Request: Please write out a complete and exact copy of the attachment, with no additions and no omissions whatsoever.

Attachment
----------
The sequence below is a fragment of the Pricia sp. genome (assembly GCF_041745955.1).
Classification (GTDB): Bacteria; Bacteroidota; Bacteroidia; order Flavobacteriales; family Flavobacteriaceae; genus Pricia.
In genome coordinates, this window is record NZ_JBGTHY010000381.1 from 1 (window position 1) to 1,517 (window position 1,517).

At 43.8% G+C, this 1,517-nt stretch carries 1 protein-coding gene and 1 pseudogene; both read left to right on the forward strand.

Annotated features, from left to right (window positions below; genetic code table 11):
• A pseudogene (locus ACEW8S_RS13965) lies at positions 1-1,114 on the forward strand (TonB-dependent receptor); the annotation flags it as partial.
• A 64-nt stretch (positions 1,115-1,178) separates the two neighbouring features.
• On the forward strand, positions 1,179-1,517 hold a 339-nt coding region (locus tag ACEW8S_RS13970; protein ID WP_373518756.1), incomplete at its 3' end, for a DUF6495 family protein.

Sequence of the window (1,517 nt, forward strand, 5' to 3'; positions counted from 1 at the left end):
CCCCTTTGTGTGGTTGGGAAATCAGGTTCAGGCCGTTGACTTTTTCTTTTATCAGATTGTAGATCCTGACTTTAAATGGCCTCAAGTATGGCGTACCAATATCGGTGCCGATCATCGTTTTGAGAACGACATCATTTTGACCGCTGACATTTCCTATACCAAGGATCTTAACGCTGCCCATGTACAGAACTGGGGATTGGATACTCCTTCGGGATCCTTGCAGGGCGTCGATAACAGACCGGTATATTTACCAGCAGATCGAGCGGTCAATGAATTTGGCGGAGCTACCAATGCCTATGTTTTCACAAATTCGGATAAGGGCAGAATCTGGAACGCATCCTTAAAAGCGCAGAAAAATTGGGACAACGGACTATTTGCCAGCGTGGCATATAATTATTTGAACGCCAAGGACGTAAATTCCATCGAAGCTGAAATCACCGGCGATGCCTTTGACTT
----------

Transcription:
The sequence below is a fragment of the Pricia sp. genome (assembly GCF_041745955.1).
Classification (GTDB): Bacteria; Bacteroidota; Bacteroidia; order Flavobacteriales; family Flavobacteriaceae; genus Pricia.
In genome coordinates, this window is record NZ_JBGTHY010000381.1 from 1 (window position 1) to 1,517 (window position 1,517).

At 43.8% G+C, this 1,517-nt stretch carries 1 protein-coding gene and 1 pseudogene; both read left to right on the forward strand.

Annotated features, from left to right (window positions below; genetic code table 11):
• A pseudogene (locus ACEW8S_RS13965) lies at positions 1-1,114 on the forward strand (TonB-dependent receptor); the annotation flags it as partial.
• A 64-nt stretch (positions 1,115-1,178) separates the two neighbouring features.
• On the forward strand, positions 1,179-1,517 hold a 339-nt coding region (locus tag ACEW8S_RS13970; protein ID WP_373518756.1), incomplete at its 3' end, for a DUF6495 family protein.

Sequence of the window (1,517 nt, forward strand, 5' to 3'; positions counted from 1 at the left end):
CCCCTTTGTGTGGTTGGGAAATCAGGTTCAGGCCGTTGACTTTTTCTTTTATCAGATTGTAGATCCTGACTTTAAATGGCCTCAAGTATGGCGTACCAATATCGGTGCCGATCATCGTTTTGAGAACGACATCATTTTGACCGCTGACATTTCCTATACCAAGGATCTTAACGCTGCCCATGTACAGAACTGGGGATTGGATACTCCTTCGGGATCCTTGCAGGGCGTCGATAACAGACCGGTATATTTACCAGCAGATCGAGCGGTCAATGAATTTGGCGGAGCTACCAATGCCTATGTTTTCACAAATTCGGATAAGGGCAGAATCTGGAACGCATCCTTAAAAGCGCAGAAAAATTGGGACAACGGACTATTTGCCAGCGTGGCATATAATTATTTGAACGCCAAGGACGTAAATTCCATCGAAGCTGAAATCACCGGCGATGCCTTTGACTT